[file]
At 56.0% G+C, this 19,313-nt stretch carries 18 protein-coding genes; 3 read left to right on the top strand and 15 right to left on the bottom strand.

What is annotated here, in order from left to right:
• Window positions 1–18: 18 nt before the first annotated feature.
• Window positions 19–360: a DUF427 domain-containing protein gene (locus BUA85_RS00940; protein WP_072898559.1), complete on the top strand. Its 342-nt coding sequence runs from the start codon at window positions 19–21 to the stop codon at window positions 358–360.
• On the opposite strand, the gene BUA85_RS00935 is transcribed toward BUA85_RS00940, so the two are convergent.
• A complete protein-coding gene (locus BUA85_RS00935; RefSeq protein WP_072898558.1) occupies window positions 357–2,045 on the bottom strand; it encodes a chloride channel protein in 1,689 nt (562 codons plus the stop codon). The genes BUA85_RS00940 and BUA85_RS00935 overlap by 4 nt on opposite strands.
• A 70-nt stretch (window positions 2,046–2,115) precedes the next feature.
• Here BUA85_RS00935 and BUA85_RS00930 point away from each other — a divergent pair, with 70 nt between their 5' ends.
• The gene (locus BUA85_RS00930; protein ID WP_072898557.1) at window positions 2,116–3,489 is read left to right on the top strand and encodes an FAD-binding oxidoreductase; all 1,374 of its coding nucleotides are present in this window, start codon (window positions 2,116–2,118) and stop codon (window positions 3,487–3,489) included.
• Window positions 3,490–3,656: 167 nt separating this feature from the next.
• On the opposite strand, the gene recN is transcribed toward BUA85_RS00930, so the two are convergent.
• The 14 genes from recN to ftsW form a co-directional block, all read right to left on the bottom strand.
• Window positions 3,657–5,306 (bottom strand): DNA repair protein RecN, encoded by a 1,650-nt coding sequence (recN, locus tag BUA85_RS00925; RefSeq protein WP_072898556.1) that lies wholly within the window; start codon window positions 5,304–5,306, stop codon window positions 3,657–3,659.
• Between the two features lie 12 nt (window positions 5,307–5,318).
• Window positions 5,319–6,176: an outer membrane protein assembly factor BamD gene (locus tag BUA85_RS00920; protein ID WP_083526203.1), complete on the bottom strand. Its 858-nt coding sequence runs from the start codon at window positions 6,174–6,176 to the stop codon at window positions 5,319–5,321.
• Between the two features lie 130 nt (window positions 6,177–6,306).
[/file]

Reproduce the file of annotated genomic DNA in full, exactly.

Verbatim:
At 56.0% G+C, this 19,313-nt stretch carries 18 protein-coding genes; 3 read left to right on the top strand and 15 right to left on the bottom strand.

What is annotated here, in order from left to right:
• Window positions 1–18: 18 nt before the first annotated feature.
• Window positions 19–360: a DUF427 domain-containing protein gene (locus BUA85_RS00940; protein WP_072898559.1), complete on the top strand. Its 342-nt coding sequence runs from the start codon at window positions 19–21 to the stop codon at window positions 358–360.
• On the opposite strand, the gene BUA85_RS00935 is transcribed toward BUA85_RS00940, so the two are convergent.
• A complete protein-coding gene (locus BUA85_RS00935; RefSeq protein WP_072898558.1) occupies window positions 357–2,045 on the bottom strand; it encodes a chloride channel protein in 1,689 nt (562 codons plus the stop codon). The genes BUA85_RS00940 and BUA85_RS00935 overlap by 4 nt on opposite strands.
• A 70-nt stretch (window positions 2,046–2,115) precedes the next feature.
• Here BUA85_RS00935 and BUA85_RS00930 point away from each other — a divergent pair, with 70 nt between their 5' ends.
• The gene (locus BUA85_RS00930; protein ID WP_072898557.1) at window positions 2,116–3,489 is read left to right on the top strand and encodes an FAD-binding oxidoreductase; all 1,374 of its coding nucleotides are present in this window, start codon (window positions 2,116–2,118) and stop codon (window positions 3,487–3,489) included.
• Window positions 3,490–3,656: 167 nt separating this feature from the next.
• On the opposite strand, the gene recN is transcribed toward BUA85_RS00930, so the two are convergent.
• The 14 genes from recN to ftsW form a co-directional block, all read right to left on the bottom strand.
• Window positions 3,657–5,306 (bottom strand): DNA repair protein RecN, encoded by a 1,650-nt coding sequence (recN, locus tag BUA85_RS00925; RefSeq protein WP_072898556.1) that lies wholly within the window; start codon window positions 5,304–5,306, stop codon window positions 3,657–3,659.
• Between the two features lie 12 nt (window positions 5,307–5,318).
• Window positions 5,319–6,176: an outer membrane protein assembly factor BamD gene (locus tag BUA85_RS00920; protein ID WP_083526203.1), complete on the bottom strand. Its 858-nt coding sequence runs from the start codon at window positions 6,174–6,176 to the stop codon at window positions 5,319–5,321.
• Between the two features lie 130 nt (window positions 6,177–6,306).